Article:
The Flight that Disappeared (1961)
Film review #525
Director: Reginald LeBorg
SYNOPSIS: A commercial flight to Washington D.C. starts to gain altitude uncontrollably, eventually losing contact with the ground. Among the passengers are three top scientists, who have been summoned to the Pentagon for a meeting, and eventually the only ones who are left conscious as the aircraft continues to ascend…
THOUGHTS/ANALYSIS: The Flight that Disappeared is a 1961 film. The plot concerns a commercial flight to Washington D.C. that continues to gain altitude as the pilots lose control and radio contact with the surface ceases. The build-up of the mystery is fairly interesting, and it certainly makes you wonder where it is all going: there’s no evidence of any sci-fi or extraordinary influences, so it does keep you guessing as to what is actually happening. The cast is introduced with enough detail to set the scene well, although what turn out to be the three main characters, the scientists, Dr. Carl Morris, Tom Endicott, and Marcia Paxton, aren’t very apparent until a good portion of the film, which again helps with the mystery, but also leaves the film a bit directionless. The three main characters are unknown to each other when they board, but learn that they are all there for the same reason: to attend a secret meeting at the Pentagon for the development of a new “beta bomb,” a weapon more powerful than the atom bomb. There’s a passenger on the plane who tries to talk to them individually, saying that they must use their weapon on enemy countries with a pre-emptive strike, but the scientists are insistent that it is a weapon to only be used in self-defense or retaliation. The plot, as you can probably tell, is rooted firmly in cold war era politics, although it doesn’t contribute to the mystery too much. While the film does a lot to set up the scene and the people aboard the flight, it is let down by the fact that there’s barely any personality between them, and nothing really happens in the first part of the film.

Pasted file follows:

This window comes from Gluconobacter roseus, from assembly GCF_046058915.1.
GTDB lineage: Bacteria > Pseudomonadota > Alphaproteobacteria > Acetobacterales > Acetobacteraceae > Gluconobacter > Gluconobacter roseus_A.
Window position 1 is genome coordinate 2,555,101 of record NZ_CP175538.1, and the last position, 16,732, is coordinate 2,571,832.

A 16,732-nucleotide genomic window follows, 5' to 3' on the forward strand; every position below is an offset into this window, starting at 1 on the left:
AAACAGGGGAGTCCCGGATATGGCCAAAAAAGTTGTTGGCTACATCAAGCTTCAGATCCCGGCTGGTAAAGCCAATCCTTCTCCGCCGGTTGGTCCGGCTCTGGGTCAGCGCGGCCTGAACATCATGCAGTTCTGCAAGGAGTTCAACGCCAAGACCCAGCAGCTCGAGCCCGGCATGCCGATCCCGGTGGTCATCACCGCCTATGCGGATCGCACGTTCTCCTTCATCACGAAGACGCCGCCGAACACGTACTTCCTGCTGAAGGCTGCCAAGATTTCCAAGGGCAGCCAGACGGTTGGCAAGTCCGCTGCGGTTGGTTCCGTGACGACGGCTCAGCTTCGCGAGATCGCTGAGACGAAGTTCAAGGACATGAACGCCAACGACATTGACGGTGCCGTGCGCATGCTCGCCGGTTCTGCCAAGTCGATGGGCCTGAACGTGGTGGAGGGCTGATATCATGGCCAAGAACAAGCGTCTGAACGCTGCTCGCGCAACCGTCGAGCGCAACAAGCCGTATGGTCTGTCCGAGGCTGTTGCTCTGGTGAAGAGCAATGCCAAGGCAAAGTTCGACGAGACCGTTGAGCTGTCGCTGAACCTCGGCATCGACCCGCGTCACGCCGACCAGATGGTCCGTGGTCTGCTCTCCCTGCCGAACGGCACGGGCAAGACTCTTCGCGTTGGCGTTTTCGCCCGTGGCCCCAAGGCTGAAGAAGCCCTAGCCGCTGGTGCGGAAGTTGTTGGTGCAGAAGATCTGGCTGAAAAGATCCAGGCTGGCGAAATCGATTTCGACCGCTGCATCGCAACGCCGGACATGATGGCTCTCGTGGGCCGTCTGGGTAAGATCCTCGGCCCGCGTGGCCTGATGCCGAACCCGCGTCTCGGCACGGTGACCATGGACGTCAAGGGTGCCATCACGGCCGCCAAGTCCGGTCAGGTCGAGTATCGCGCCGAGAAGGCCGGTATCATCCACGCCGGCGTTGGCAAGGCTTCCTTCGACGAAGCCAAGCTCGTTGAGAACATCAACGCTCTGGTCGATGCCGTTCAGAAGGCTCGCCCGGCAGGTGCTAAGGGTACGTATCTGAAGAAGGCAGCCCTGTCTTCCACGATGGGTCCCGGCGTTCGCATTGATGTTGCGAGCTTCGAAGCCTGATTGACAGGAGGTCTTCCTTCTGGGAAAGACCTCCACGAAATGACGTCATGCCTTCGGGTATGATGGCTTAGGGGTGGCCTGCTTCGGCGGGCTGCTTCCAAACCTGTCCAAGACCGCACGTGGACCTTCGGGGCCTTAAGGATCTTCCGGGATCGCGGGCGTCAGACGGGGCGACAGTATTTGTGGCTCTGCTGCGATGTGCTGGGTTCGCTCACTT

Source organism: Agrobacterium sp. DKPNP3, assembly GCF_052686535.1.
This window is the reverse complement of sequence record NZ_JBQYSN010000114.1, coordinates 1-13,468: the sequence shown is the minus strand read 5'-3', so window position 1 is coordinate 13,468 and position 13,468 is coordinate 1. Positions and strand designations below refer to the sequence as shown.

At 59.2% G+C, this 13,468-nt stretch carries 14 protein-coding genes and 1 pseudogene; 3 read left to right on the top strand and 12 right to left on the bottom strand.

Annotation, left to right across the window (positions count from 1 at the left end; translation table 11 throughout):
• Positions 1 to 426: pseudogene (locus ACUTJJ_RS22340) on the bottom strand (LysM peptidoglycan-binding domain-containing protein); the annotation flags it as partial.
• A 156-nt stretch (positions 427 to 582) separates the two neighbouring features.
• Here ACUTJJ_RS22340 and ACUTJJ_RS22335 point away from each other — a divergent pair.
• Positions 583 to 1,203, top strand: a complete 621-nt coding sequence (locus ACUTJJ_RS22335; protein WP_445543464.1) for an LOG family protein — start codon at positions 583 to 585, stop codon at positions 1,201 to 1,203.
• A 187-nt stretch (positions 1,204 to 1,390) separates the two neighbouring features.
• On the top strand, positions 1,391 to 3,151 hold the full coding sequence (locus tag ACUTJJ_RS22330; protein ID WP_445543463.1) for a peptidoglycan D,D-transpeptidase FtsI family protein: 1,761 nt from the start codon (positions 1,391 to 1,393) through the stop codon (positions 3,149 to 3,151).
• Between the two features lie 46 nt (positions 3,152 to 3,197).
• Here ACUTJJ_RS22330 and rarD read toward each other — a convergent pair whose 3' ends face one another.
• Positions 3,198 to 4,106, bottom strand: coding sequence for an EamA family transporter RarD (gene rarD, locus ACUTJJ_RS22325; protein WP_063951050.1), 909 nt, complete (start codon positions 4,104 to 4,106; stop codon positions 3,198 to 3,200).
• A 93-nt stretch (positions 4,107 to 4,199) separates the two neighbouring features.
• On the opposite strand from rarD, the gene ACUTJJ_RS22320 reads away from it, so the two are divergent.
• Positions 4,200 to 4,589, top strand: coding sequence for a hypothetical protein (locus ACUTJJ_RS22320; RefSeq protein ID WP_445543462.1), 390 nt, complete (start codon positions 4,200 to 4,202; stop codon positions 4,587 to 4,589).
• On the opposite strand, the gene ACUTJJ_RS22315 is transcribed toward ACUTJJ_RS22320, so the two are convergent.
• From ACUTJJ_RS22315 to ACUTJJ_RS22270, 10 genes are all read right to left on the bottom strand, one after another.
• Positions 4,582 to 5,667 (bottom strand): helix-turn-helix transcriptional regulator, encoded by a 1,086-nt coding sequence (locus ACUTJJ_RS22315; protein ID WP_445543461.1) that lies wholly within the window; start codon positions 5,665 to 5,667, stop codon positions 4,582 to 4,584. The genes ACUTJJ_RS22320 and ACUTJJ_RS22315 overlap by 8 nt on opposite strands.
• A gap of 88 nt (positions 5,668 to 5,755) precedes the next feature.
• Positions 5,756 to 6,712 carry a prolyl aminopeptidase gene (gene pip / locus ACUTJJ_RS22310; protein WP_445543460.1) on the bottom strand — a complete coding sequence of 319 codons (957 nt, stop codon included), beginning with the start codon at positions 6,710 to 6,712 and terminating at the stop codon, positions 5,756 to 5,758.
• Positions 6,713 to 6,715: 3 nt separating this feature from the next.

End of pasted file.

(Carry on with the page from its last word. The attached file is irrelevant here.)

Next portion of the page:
It turns out the three scientists have been summoned to a trial of sorts by the people of the future who have yet to be born, and probably will never be, if their weapon is allowed to be built and used. The film quickly jumps here from nothing happening, to a bit too much happening: we’re not given any set up for this whole trial and having to face people from the future, and it is all a bit sudden. I feel like the message gets increasingly muddled as well in this part, as the future not born people (whatever we are calling them…) accuse the scientists of being guilty because they conceived the idea of these weapons, and despite opposing their use in anything other than self defense. Is the film’s message essentially seems to be that having a bad idea makes you guilty, whereas the person or politician that uses it is simply a bureaucrat following orders and ticking boxes. There’s something about the whole message here that seems a bit off. I appreciate that the film does look at the moral quandaries it raises with a good amount of depth, but the overall conclusion just seems a bit weird; holding oneself morally accountable to people that have not or may never be born just seems a bit misguided to me.
Despite the film being an independent production, it is made quite well: the airplane where most of the film is set is a set, but it is pretty convincing and accurate. Overall, The Flight that Disappeared has an interesting mystery, but is bogged down by dull characters, and slow pacing at the beginning. The resolution and messaging is also muddled, but it does at least explore it’s subject in some depth. It probably would have been at home as an episode of The Twilight Zone, and certainly fits that tradition of 60′s science-fiction.